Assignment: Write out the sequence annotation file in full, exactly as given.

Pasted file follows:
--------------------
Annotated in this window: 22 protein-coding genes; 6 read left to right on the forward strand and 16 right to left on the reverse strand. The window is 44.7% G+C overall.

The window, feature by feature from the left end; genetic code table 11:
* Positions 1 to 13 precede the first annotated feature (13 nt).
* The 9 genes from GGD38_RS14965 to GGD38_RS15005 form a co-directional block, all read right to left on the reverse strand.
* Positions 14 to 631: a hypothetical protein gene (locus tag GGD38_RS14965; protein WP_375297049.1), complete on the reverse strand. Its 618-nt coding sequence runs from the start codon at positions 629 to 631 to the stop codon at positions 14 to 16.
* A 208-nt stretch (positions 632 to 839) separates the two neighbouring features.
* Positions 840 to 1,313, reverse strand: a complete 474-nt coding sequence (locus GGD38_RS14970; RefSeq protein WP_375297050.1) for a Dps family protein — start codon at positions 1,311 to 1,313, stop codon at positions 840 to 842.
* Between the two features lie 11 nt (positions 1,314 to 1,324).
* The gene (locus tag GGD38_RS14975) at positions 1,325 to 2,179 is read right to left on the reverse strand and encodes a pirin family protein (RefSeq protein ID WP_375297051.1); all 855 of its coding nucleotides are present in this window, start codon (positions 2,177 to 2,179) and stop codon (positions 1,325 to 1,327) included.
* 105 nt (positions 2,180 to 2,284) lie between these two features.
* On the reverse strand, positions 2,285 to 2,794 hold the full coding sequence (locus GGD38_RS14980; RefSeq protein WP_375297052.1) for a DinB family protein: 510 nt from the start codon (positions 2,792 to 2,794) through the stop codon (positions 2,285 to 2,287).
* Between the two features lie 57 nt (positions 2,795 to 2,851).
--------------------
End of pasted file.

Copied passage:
Annotated in this window: 22 protein-coding genes; 6 read left to right on the forward strand and 16 right to left on the reverse strand. The window is 44.7% G+C overall.

The window, feature by feature from the left end; genetic code table 11:
* Positions 1 to 13 precede the first annotated feature (13 nt).
* The 9 genes from GGD38_RS14965 to GGD38_RS15005 form a co-directional block, all read right to left on the reverse strand.
* Positions 14 to 631: a hypothetical protein gene (locus tag GGD38_RS14965; protein WP_375297049.1), complete on the reverse strand. Its 618-nt coding sequence runs from the start codon at positions 629 to 631 to the stop codon at positions 14 to 16.
* A 208-nt stretch (positions 632 to 839) separates the two neighbouring features.
* Positions 840 to 1,313, reverse strand: a complete 474-nt coding sequence (locus GGD38_RS14970; RefSeq protein WP_375297050.1) for a Dps family protein — start codon at positions 1,311 to 1,313, stop codon at positions 840 to 842.
* Between the two features lie 11 nt (positions 1,314 to 1,324).
* The gene (locus tag GGD38_RS14975) at positions 1,325 to 2,179 is read right to left on the reverse strand and encodes a pirin family protein (RefSeq protein ID WP_375297051.1); all 855 of its coding nucleotides are present in this window, start codon (positions 2,177 to 2,179) and stop codon (positions 1,325 to 1,327) included.
* 105 nt (positions 2,180 to 2,284) lie between these two features.
* On the reverse strand, positions 2,285 to 2,794 hold the full coding sequence (locus GGD38_RS14980; RefSeq protein WP_375297052.1) for a DinB family protein: 510 nt from the start codon (positions 2,792 to 2,794) through the stop codon (positions 2,285 to 2,287).
* Between the two features lie 57 nt (positions 2,795 to 2,851).